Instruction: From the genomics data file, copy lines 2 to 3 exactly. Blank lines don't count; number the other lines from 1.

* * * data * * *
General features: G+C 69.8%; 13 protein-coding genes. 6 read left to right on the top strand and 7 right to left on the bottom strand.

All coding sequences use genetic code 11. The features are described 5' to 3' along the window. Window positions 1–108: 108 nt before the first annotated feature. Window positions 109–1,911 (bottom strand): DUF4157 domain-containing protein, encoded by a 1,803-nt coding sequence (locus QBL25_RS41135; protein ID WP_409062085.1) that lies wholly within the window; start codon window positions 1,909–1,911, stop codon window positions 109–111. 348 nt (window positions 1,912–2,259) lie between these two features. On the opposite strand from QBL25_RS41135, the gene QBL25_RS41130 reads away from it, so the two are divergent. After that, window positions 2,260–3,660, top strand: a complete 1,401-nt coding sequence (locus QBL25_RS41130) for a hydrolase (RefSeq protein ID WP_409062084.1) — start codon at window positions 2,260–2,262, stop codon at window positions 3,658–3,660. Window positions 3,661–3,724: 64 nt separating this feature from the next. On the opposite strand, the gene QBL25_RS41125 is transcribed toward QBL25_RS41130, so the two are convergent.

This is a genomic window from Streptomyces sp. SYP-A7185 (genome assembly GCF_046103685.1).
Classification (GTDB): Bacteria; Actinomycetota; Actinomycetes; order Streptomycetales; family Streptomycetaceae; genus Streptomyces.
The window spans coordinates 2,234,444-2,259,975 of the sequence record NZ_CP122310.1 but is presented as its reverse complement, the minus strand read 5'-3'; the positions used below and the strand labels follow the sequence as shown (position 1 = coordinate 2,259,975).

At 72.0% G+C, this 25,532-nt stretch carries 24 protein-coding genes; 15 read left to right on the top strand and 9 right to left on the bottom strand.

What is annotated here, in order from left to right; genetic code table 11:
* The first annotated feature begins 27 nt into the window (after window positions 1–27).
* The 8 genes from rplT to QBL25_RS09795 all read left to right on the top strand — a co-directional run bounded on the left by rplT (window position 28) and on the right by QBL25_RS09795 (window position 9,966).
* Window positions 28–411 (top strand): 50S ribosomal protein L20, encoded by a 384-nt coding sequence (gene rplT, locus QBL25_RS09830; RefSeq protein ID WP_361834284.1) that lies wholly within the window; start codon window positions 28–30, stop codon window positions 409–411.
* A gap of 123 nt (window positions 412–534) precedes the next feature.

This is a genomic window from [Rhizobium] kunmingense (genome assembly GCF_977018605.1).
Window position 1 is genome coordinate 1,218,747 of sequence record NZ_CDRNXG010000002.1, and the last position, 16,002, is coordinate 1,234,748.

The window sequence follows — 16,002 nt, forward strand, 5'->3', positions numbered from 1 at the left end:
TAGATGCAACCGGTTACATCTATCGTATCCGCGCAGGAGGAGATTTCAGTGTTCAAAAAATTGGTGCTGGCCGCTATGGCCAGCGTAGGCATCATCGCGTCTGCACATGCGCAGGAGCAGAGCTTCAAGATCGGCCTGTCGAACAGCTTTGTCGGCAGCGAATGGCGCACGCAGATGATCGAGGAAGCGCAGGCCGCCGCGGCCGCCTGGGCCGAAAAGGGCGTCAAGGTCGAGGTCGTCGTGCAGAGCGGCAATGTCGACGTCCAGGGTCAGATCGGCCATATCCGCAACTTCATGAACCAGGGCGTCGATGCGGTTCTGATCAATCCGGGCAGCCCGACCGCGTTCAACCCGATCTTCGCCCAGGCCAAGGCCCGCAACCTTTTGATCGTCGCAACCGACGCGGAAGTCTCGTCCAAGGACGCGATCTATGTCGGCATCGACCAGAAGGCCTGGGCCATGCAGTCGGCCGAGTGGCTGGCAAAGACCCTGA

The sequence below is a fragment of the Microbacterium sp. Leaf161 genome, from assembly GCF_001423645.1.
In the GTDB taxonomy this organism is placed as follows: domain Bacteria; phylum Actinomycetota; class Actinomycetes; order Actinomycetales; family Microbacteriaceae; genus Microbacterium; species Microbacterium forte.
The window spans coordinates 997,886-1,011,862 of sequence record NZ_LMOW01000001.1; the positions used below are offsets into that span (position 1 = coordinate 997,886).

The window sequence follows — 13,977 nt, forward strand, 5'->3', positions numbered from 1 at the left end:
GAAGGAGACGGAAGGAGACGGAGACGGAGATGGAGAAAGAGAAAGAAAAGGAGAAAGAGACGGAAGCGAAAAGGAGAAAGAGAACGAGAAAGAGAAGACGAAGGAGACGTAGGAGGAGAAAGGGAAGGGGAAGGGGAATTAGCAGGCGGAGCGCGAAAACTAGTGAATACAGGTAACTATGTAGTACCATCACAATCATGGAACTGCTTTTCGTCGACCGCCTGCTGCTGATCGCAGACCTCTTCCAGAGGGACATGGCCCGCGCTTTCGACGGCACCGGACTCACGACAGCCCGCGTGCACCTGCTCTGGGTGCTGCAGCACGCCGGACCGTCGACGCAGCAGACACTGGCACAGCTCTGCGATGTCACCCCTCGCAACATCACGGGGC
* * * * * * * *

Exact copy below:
All coding sequences use genetic code 11. The features are described 5' to 3' along the window. Window positions 1–108: 108 nt before the first annotated feature. Window positions 109–1,911 (bottom strand): DUF4157 domain-containing protein, encoded by a 1,803-nt coding sequence (locus QBL25_RS41135; protein ID WP_409062085.1) that lies wholly within the window; start codon window positions 1,909–1,911, stop codon window positions 109–111. 348 nt (window positions 1,912–2,259) lie between these two features. On the opposite strand from QBL25_RS41135, the gene QBL25_RS41130 reads away from it, so the two are divergent. After that, window positions 2,260–3,660, top strand: a complete 1,401-nt coding sequence (locus QBL25_RS41130) for a hydrolase (RefSeq protein ID WP_409062084.1) — start codon at window positions 2,260–2,262, stop codon at window positions 3,658–3,660. Window positions 3,661–3,724: 64 nt separating this feature from the next. On the opposite strand, the gene QBL25_RS41125 is transcribed toward QBL25_RS41130, so the two are convergent.

This is a genomic window from Streptomyces sp. SYP-A7185 (genome assembly GCF_046103685.1).